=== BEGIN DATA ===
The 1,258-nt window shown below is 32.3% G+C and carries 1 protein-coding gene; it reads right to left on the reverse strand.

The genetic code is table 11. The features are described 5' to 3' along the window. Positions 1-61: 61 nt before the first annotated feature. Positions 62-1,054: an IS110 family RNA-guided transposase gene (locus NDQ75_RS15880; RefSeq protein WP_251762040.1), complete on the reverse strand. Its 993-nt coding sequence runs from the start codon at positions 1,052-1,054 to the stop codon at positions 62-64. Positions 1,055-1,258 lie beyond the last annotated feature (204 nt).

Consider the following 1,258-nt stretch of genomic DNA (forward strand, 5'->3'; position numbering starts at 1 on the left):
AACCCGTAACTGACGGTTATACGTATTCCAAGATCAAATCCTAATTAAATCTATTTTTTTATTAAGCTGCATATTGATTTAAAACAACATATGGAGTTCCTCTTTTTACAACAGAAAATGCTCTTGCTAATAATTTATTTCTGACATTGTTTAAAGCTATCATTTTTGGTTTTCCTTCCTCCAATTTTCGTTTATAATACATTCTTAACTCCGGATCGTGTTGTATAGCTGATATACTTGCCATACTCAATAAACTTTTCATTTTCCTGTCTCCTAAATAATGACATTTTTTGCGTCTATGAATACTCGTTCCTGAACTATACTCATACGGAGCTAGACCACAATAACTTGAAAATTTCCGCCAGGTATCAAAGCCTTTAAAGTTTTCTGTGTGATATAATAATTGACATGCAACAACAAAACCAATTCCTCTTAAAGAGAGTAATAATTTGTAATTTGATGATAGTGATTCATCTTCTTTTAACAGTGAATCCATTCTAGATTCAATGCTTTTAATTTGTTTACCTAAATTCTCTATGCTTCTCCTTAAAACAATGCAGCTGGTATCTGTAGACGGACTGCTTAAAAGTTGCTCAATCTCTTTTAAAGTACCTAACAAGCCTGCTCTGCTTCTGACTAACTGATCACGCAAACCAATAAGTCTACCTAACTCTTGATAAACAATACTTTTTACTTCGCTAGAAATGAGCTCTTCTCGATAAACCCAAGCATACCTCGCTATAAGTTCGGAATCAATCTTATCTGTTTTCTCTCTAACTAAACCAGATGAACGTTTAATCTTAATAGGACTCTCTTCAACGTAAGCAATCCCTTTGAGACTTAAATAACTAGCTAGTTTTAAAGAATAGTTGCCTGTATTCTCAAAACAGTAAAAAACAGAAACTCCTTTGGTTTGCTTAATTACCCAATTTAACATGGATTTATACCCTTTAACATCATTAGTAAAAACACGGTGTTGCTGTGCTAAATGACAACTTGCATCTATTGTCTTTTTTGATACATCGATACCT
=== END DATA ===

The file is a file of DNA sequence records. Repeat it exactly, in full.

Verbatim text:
The 1,258-nt window shown below is 32.3% G+C and carries 1 protein-coding gene; it reads right to left on the reverse strand.

The genetic code is table 11. The features are described 5' to 3' along the window. Positions 1-61: 61 nt before the first annotated feature. Positions 62-1,054: an IS110 family RNA-guided transposase gene (locus NDQ75_RS15880; RefSeq protein WP_251762040.1), complete on the reverse strand. Its 993-nt coding sequence runs from the start codon at positions 1,052-1,054 to the stop codon at positions 62-64. Positions 1,055-1,258 lie beyond the last annotated feature (204 nt).

Consider the following 1,258-nt stretch of genomic DNA (forward strand, 5'->3'; position numbering starts at 1 on the left):
AACCCGTAACTGACGGTTATACGTATTCCAAGATCAAATCCTAATTAAATCTATTTTTTTATTAAGCTGCATATTGATTTAAAACAACATATGGAGTTCCTCTTTTTACAACAGAAAATGCTCTTGCTAATAATTTATTTCTGACATTGTTTAAAGCTATCATTTTTGGTTTTCCTTCCTCCAATTTTCGTTTATAATACATTCTTAACTCCGGATCGTGTTGTATAGCTGATATACTTGCCATACTCAATAAACTTTTCATTTTCCTGTCTCCTAAATAATGACATTTTTTGCGTCTATGAATACTCGTTCCTGAACTATACTCATACGGAGCTAGACCACAATAACTTGAAAATTTCCGCCAGGTATCAAAGCCTTTAAAGTTTTCTGTGTGATATAATAATTGACATGCAACAACAAAACCAATTCCTCTTAAAGAGAGTAATAATTTGTAATTTGATGATAGTGATTCATCTTCTTTTAACAGTGAATCCATTCTAGATTCAATGCTTTTAATTTGTTTACCTAAATTCTCTATGCTTCTCCTTAAAACAATGCAGCTGGTATCTGTAGACGGACTGCTTAAAAGTTGCTCAATCTCTTTTAAAGTACCTAACAAGCCTGCTCTGCTTCTGACTAACTGATCACGCAAACCAATAAGTCTACCTAACTCTTGATAAACAATACTTTTTACTTCGCTAGAAATGAGCTCTTCTCGATAAACCCAAGCATACCTCGCTATAAGTTCGGAATCAATCTTATCTGTTTTCTCTCTAACTAAACCAGATGAACGTTTAATCTTAATAGGACTCTCTTCAACGTAAGCAATCCCTTTGAGACTTAAATAACTAGCTAGTTTTAAAGAATAGTTGCCTGTATTCTCAAAACAGTAAAAAACAGAAACTCCTTTGGTTTGCTTAATTACCCAATTTAACATGGATTTATACCCTTTAACATCATTAGTAAAAACACGGTGTTGCTGTGCTAAATGACAACTTGCATCTATTGTCTTTTTTGATACATCGATACCT